Connect with us


These 22 foods have seen a big price jump in South Africa in 2023



The latest Household Affordability Index by the Pietermaritzburg Economic Justice & Dignity group (PMBEJD) shows that food prices in South Africa continued to shoot up at the start of the year.

In January 2023, the average cost of the PMBEJD’s Household Food Basket was R4,917.42 – this was up R64.25 (1.3%), from R4,853.18 in December 2022, and up R516.40 (11.7%), from R4,401.02 in January 2022.

The year-on-year increase outstrips headline inflation by quite a considerable margin, though it came in lower than food inflation. Headline inflation was recorded at 7.2% in December 2022, down marginally from 7.4% in November 2022.

Food and non-alcoholic beverages inflation as tracked at 12.4% year-on-year, contributing to 2.1 percentage points to the total CPI annual rate.

According to Stats SA, food inflation is being driven by bread and cereal products, with the annual rate reaching 20.6% in December. This is markedly higher than the low of 1.5% recorded in January 2022. In fact, December’s reading is the highest since February 2009 (23.8%).

Maize meal prices rose by 33.7% in the 12 months to December, with a monthly increase of 1.9%. The index for rice increased by 1.3% between November and December, taking its annual rate to 7,8%.

Meat inflation slowed to 9.7% in December from 10.5% in November. Oils and fats inflation cooled for the fourth consecutive month, declining to 22.4% in December.

These trends are broadly reflected in the PMBEJD data, with the highest price inflation figures coming in for items like flour and oil – but some of the most significant increases have been for vegetables like potatoes and onions.

The PMBEJD basket comprises 44 core food items most frequently purchased by lower-income households, who make up most households in the country.

In the basket, only five items showed a price drop between January 2022 and January 2023. Only butternut and oranges showed a significant (>10%) drop in prices. One item – sugar beans – remained virtually unchanged in price.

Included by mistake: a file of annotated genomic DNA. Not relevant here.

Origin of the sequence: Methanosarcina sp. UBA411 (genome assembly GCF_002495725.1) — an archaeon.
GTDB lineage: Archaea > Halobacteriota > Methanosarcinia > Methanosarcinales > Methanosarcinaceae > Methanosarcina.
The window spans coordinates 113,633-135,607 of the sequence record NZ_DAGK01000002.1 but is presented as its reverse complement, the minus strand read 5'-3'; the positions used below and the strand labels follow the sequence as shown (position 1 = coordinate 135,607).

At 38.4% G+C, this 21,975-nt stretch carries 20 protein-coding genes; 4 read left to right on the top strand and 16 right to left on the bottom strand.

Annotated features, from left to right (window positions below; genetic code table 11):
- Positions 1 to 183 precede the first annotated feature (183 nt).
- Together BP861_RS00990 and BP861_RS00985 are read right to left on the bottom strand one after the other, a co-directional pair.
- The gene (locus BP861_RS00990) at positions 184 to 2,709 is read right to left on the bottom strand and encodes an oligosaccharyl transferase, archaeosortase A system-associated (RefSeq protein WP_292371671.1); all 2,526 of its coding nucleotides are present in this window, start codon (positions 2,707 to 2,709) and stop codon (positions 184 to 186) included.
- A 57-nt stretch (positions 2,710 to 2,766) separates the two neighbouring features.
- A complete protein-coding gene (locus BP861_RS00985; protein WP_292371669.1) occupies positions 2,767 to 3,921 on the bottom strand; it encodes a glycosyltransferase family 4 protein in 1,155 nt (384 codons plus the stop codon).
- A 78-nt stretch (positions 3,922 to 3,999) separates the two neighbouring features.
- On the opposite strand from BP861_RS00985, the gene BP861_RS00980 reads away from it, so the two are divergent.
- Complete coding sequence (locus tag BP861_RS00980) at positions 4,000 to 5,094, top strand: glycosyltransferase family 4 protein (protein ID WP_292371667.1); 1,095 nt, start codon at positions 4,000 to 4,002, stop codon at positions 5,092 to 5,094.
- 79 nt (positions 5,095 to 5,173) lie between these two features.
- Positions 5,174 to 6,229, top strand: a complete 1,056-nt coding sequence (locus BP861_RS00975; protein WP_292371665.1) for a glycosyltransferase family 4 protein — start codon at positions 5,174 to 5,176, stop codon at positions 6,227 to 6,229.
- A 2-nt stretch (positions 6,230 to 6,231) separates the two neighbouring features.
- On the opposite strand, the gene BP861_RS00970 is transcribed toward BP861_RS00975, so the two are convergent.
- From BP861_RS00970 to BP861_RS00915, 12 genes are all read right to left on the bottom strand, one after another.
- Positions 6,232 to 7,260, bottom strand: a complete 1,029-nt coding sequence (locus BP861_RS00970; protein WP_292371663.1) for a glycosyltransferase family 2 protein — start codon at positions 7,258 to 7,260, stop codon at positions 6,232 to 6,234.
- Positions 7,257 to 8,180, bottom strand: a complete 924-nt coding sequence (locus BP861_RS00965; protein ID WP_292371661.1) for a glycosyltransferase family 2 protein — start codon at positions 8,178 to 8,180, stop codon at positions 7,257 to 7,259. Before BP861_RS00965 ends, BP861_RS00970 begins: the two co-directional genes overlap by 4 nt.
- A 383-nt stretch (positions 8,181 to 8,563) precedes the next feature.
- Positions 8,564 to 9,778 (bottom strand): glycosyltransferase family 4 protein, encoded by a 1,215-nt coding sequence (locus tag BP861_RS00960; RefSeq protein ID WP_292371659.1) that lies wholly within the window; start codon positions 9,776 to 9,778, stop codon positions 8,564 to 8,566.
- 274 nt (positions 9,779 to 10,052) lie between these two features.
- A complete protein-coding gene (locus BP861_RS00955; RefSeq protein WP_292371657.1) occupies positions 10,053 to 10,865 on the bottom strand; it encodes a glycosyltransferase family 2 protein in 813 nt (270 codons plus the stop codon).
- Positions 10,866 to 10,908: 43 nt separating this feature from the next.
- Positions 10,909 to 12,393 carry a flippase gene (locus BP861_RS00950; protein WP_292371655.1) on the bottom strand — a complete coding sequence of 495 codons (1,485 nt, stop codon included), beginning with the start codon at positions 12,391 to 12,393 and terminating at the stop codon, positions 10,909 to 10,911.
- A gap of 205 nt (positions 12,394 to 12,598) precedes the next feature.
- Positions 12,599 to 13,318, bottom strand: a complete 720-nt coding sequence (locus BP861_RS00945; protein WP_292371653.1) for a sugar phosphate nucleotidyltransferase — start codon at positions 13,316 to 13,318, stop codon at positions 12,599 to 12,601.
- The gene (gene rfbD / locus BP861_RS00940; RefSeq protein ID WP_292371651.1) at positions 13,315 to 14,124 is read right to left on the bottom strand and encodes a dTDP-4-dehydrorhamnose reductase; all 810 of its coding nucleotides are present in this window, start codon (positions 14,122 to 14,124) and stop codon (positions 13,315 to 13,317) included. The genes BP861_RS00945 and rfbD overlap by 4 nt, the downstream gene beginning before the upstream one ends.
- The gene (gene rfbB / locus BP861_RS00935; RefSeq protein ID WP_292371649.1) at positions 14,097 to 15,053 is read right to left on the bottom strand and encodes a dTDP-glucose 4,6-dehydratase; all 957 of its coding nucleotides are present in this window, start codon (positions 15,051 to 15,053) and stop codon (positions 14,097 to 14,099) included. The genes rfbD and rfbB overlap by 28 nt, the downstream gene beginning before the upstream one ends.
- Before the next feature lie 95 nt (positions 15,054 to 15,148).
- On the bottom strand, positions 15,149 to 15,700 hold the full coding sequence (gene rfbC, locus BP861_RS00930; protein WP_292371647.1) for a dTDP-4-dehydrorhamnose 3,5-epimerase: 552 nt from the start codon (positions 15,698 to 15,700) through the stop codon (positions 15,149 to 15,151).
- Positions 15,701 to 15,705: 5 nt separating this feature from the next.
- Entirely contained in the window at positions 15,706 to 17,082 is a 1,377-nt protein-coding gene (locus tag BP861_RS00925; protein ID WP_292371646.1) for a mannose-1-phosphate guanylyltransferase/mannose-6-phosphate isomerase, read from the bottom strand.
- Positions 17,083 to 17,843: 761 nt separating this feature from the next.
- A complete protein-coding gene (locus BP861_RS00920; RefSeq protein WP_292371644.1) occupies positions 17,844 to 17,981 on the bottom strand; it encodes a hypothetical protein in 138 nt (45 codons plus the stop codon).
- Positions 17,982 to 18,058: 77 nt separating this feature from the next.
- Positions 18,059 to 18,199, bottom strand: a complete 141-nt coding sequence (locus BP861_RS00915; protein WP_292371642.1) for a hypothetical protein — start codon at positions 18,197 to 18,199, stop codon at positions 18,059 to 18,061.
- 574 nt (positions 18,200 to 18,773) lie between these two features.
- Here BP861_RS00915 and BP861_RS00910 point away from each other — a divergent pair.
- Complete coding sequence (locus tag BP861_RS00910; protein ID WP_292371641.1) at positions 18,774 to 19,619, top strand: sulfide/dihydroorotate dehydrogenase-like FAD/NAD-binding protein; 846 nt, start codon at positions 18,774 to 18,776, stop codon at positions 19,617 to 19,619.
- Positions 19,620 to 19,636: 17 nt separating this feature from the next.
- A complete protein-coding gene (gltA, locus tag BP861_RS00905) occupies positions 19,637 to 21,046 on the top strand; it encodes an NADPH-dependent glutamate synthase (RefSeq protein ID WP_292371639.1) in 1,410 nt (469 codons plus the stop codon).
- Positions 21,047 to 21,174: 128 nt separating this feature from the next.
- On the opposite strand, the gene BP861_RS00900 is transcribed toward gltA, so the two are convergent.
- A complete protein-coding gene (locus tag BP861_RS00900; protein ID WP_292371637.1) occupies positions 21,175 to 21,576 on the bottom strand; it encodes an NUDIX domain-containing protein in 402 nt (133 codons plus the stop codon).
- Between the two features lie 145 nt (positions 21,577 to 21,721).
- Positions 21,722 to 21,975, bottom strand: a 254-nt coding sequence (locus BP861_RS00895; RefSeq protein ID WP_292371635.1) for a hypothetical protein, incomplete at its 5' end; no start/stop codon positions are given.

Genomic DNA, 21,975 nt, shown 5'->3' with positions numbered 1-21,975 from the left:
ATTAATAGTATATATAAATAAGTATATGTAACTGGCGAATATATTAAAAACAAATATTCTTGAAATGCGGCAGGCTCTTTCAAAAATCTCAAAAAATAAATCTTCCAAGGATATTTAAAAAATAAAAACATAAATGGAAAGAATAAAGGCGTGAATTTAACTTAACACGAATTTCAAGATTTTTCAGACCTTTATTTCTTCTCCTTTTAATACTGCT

The other 38 items in the basket all saw a price jump – 22 of which were above 10%

These are the 22 food items that have seen the most significant price increases year on year:

  1. Onions: +75%
  2. Cooking oil: +32%
  3. Potatoes: +30%
  4. Samp: +29%
  5. Cake flour: +28%
  6. Spinach: +24%
  7. Cabbage: +19%
  8. Brown bread: +18%
  9. Carrots: +18%
  10. White bread: +18%
  11. Green pepper: +18%
  12. Canned beans: +17%
  13. Chicken feet: +17%
  14. Maize meal: +17%
  15. Chicken livers: +16%
  16. Polony: +13%
  17. Tea: +13%
  18. Stock cubes: +12%
  19. Beef: +11%
  20. Cremora: +11%
  21. Full cream milk: +11%
  22. Tinned pilchards: +11%

Regionally, in January 2023, food basket prices decreased in Joburg and Springbok, while prices increased in Durban, Cape Town and Pietermaritzburg.

  • The Joburg basket decreased by R3.73 (-0.1%) month-on-month and increased by R439.10 (9.9%) year-on-year to R4,873.28.
  • The Durban basket increased by R58.99 (1.2%) month-on-month and increased by R464.27 (10.3%) year-on-year to R4,974.99.
  • The Cape Town basket increased by R171.14 (3.6%) month-on-month and increased by R644.49 (15.0%) year-on-year to R4,948.47.
  • The Springbok basket decreased by R355.73 (-6.9%) month-on-month and increased by R185.30 (4.0%) year-on-year to R4,777.13.
  • The Maritzburg basket increased by R177.67 (3.8%) month-on-month and increased by R597.91 (14.1%) year-on-year to R4,850.97.

The Cape Town basket experienced hikes in maize meal (up 6%) and oil (up 10%), and higher potato, meat and bread prices, the PMBEJD said. The Springbok basket decreased on the back of two supermarkets offering 10kg maize for R49.99 each – an incredible special, along with much lower meat and bread prices.

The Maritzburg basket, meanwhile, has been affected by the rains, which pushed up vegetable prices.

Click to comment

Leave a Reply

Your email address will not be published. Required fields are marked *